On Saturday 17 February, Republic of Kosovo celebrates the 10th anniversary of its independence. In a decade, the state has built its institutions and a parliamentary system, which does have numerous shortcomings.
The lack of political stability, problems with the judicial system, poor educational system, an noncompetitive economy, are some of the challenges that the young state is facing in its path toward European and Atlantic structures.
During this journey, Kosovo has often been criticized by different international organizations about the high level of corruption, which the justice system is failing to tackle.
Ministers and senior representatives of the institutions of Kosovo have often been accused of stealing public money, but they have never been held accountable.
The Public Agency for Corruption reveals that in a short period of time, the majority of the country’s politicians have become millionaires, while the source of their money is not known.
But this is not the only thing. Kosovo’s economy is not doing well either. According to official statistics, over 80% of products and goods come from the countries of the region and the European Union. Unfortunately, only 10% of national products are present in the country’s market, while 10% are smuggled goods. Kosovo’s economy doesn’t rely on production and it is not competitive. This is making Kosovo’s integration in the European family hard, while forcing youngsters to travel to Europe in search of a better future.
Within a matter of years, the lack of employment has led to over 10% of the population to emigrate abroad.
During these years of independence, Kosovo has managed to have excellent relations with the neighboring countries, except Serbia and recently, it has also faced the problem concerning the demarcation line with Montenegro.
Kosovo has an excellent cooperation with Albania FYROM and Montenegro, while it is holding a process of dialogue with Serbia in order to normalize relations.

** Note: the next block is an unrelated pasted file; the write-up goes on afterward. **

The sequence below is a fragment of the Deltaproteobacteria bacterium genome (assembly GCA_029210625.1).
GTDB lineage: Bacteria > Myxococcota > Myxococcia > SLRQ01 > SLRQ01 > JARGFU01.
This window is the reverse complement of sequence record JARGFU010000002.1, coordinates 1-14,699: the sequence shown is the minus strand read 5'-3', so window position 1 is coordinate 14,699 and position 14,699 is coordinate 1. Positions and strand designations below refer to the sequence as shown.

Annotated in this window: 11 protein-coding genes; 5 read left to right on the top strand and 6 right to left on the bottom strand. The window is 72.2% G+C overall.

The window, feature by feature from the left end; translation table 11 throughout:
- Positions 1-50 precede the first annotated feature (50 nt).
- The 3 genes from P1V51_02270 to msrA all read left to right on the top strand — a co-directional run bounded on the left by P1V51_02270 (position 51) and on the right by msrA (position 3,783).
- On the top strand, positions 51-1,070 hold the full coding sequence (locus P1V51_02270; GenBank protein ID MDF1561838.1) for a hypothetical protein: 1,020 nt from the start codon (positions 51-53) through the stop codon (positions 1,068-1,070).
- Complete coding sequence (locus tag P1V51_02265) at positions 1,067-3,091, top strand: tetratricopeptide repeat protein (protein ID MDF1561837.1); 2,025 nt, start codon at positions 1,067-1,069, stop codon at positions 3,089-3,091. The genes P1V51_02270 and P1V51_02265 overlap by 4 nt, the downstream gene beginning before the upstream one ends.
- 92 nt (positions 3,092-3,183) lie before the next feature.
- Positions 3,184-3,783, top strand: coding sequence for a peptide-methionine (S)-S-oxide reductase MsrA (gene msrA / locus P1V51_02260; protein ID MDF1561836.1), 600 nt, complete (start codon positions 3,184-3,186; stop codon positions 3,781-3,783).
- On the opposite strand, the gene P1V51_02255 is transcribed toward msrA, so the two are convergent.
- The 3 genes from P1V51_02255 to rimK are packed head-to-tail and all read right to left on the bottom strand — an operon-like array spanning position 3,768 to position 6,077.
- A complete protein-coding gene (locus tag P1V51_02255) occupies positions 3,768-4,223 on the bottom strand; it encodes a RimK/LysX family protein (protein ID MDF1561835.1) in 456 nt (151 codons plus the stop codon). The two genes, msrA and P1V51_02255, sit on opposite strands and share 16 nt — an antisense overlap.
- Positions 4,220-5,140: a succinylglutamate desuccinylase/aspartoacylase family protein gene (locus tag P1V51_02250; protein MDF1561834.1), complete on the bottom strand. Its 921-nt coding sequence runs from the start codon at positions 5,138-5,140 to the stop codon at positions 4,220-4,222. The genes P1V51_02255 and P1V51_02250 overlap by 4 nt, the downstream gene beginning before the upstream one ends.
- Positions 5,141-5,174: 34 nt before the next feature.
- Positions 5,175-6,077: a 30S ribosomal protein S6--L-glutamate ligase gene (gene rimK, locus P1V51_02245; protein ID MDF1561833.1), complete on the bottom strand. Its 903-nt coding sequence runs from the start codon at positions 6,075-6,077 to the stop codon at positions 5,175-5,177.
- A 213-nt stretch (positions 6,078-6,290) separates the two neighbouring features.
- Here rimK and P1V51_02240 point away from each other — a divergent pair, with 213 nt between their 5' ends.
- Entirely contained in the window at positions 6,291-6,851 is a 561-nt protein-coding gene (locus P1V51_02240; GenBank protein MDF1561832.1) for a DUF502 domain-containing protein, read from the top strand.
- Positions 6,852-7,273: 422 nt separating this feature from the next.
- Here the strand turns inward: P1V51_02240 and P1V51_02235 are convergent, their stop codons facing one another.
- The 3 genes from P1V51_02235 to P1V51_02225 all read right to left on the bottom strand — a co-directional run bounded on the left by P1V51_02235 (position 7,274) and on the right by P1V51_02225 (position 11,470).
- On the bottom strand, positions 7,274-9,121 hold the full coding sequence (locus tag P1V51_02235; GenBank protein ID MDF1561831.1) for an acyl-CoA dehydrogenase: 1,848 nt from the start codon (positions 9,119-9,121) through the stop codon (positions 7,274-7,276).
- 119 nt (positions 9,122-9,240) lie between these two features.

Although in this aspect there have been many challenges and disagreements, the two countries have managed to sign a large number of agreements, which are meant to facilitate life for citizens in both countries.
The current dialogue, brokered by the EU, has been suspended in numerous occasions due to tensions and incidents in the north of Kosovo, a territory which de facto is being governed by Serb parallel structures and which continues to be a source of crises.
State leaders of both countries have once again pledged that dialogue will continue, while Kosovan side requests a mutual recognition at the end of this process.
Besides failures in many aspects, Kosovo has also registered successes. Kosovo is the only country in the region with the biggest advancement in the area of minorities’ rights, who also have reserved seats in Parliament and other institutions.
Kosovo is the only country in the region which recognizes the language of the Serb minority as an official language, although based on the official statistics, it only accounts of 6% of the population.
The country has also offered a precious contribution in regional incentives for peace and stability in the Balkan region.
Over half of Kosovo’s population is at a young age and this has led to very good results in sport. Excellent results have been registered in judo, where Kosovo has managed to snatch a world and European title. /balkaneu.com/